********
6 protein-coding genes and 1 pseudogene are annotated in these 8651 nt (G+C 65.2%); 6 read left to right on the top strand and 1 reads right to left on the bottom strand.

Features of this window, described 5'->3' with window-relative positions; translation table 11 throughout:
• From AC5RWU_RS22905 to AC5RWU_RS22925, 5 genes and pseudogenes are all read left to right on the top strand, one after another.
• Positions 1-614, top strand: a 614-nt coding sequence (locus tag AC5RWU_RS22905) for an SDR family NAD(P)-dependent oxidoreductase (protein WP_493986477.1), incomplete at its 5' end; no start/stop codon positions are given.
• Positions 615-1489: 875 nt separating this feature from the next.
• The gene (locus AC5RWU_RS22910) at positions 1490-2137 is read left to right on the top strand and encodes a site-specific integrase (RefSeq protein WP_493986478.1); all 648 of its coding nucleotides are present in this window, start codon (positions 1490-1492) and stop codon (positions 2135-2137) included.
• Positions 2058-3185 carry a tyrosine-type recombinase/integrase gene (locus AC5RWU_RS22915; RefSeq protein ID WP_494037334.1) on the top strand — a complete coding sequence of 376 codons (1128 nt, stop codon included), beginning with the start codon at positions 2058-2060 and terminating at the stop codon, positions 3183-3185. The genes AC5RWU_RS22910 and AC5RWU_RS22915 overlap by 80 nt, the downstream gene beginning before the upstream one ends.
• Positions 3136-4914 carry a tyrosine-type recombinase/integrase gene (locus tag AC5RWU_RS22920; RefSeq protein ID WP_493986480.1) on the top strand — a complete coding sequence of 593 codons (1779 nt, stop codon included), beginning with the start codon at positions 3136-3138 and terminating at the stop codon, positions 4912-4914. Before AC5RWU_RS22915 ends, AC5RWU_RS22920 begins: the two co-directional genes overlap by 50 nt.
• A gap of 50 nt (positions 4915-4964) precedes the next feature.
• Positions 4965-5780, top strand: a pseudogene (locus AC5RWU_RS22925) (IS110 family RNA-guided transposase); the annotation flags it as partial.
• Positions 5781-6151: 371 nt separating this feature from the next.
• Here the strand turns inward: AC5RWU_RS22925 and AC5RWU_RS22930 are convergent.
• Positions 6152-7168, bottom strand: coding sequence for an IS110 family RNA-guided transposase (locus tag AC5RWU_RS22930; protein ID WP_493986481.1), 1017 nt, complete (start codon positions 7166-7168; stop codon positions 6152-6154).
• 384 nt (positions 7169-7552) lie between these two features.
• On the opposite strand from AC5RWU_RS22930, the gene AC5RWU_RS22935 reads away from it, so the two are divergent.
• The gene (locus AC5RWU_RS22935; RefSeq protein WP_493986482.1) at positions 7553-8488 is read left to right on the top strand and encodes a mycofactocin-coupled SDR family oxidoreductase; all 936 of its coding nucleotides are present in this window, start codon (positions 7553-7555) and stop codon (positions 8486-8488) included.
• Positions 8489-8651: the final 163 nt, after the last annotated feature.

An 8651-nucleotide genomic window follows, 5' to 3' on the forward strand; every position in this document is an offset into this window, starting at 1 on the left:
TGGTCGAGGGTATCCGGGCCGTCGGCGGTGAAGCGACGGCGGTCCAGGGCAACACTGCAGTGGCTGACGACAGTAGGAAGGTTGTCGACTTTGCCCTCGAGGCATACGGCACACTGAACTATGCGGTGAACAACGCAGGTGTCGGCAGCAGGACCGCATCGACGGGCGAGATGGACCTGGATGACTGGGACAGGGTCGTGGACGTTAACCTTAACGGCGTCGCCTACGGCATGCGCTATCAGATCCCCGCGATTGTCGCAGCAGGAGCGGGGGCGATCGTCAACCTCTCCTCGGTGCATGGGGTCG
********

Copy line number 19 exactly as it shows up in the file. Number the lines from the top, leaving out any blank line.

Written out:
TGGTCGAGGGTATCCGGGCCGTCGGCGGTGAAGCGACGGCGGTCCAGGGCAACACTGCAGTGGCTGACGACAGTAGGAAGGTTGTCGACTTTGCCCTCGAGGCATACGGCACACTGAACTATGCGGTGAACAACGCAGGTGTCGGCAGCAGGACCGCATCGACGGGCGAGATGGACCTGGATGACTGGGACAGGGTCGTGGACGTTAACCTTAACGGCGTCGCCTACGGCATGCGCTATCAGATCCCCGCGATTGTCGCAGCAGGAGCGGGGGCGATCGTCAACCTCTCCTCGGTGCATGGGGTCG